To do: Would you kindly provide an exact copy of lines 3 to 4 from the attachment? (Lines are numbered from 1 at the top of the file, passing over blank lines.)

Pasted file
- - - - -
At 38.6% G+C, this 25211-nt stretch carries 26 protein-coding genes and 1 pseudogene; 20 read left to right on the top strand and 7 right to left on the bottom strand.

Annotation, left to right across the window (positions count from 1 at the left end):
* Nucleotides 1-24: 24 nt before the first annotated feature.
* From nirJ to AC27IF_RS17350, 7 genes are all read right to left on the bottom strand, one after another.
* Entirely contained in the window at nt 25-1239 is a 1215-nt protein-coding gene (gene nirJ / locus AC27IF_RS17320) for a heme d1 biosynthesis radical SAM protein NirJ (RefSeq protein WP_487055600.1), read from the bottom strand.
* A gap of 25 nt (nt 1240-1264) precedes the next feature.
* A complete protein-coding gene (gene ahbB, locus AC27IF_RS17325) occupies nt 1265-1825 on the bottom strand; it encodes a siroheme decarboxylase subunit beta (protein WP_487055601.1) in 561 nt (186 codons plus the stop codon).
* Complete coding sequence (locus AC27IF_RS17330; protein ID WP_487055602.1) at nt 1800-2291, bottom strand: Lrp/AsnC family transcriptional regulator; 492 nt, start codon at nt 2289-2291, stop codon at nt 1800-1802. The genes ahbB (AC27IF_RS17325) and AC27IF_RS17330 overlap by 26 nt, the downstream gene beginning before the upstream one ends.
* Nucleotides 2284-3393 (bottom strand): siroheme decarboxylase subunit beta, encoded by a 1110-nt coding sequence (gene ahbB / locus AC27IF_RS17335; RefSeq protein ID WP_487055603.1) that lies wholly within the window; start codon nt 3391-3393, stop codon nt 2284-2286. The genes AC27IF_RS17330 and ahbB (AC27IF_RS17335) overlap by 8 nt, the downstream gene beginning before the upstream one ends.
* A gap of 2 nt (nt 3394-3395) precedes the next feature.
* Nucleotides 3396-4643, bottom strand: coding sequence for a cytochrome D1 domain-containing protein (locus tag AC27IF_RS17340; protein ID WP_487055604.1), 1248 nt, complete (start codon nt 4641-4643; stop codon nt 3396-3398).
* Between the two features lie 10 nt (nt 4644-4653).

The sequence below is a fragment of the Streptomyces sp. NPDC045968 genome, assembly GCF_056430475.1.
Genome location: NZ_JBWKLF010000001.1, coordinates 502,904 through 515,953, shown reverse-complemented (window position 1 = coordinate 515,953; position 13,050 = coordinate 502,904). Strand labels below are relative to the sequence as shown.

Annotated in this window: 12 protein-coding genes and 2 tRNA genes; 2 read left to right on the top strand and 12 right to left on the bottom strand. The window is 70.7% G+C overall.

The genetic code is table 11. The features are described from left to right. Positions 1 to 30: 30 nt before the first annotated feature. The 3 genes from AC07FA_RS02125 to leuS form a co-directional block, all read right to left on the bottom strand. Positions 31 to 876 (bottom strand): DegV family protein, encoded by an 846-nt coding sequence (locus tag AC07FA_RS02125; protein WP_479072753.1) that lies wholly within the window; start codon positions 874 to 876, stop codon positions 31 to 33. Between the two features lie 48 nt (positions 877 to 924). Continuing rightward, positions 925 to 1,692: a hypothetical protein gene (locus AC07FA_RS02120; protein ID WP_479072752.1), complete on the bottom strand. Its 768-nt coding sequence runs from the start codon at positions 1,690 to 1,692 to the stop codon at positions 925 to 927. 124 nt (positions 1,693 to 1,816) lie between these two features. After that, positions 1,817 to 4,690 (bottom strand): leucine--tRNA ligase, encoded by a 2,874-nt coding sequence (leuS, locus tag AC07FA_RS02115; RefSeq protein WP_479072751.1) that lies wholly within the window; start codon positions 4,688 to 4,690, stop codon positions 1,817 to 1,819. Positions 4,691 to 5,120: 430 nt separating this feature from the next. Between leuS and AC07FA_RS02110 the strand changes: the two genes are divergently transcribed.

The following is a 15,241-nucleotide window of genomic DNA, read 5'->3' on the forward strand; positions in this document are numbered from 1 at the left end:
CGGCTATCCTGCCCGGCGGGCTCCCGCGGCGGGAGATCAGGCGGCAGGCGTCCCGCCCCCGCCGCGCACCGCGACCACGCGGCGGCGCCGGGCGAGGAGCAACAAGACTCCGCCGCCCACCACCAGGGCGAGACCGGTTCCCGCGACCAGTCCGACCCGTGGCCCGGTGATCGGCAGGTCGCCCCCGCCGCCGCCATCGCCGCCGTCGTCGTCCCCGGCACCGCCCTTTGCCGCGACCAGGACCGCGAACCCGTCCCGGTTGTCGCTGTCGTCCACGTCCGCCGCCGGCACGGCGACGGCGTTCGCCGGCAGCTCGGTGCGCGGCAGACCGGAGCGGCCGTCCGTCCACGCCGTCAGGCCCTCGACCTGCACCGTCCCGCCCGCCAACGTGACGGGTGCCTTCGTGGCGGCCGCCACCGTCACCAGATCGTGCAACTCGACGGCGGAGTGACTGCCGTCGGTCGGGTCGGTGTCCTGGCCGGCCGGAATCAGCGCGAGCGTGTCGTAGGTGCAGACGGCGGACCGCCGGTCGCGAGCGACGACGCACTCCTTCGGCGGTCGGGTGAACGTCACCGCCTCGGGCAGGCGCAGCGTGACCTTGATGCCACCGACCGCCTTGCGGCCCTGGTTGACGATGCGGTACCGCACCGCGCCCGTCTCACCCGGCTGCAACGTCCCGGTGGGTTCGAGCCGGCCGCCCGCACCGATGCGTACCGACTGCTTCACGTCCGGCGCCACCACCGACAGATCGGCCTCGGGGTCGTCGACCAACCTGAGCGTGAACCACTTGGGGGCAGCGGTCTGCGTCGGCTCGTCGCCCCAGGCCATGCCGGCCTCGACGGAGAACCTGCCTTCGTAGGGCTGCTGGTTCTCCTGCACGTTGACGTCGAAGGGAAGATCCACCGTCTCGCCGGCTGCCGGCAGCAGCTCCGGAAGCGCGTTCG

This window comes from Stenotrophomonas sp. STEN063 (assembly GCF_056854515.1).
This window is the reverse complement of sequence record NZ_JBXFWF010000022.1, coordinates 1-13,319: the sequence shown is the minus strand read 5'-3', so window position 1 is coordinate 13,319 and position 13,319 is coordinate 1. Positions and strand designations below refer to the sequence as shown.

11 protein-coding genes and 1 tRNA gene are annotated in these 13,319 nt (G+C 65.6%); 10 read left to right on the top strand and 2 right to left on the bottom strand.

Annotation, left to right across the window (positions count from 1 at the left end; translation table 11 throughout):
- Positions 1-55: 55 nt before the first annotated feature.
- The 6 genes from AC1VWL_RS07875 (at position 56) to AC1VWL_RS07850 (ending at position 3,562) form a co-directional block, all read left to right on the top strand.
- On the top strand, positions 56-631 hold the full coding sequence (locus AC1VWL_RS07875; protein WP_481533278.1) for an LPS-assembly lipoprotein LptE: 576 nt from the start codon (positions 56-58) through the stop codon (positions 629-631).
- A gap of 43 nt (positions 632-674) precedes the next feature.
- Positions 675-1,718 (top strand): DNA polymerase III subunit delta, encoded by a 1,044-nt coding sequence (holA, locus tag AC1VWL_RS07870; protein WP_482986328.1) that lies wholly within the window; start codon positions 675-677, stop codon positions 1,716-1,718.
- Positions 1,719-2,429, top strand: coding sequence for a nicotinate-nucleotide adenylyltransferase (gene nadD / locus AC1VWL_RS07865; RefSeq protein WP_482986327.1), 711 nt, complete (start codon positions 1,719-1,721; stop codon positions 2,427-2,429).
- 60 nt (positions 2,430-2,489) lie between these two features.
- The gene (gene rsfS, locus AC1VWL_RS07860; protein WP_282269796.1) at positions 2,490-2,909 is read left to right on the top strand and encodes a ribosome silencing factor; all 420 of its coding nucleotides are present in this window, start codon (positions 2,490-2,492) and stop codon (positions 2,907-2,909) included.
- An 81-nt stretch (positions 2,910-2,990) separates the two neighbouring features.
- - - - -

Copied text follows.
* Nucleotides 1-24: 24 nt before the first annotated feature.
* From nirJ to AC27IF_RS17350, 7 genes are all read right to left on the bottom strand, one after another.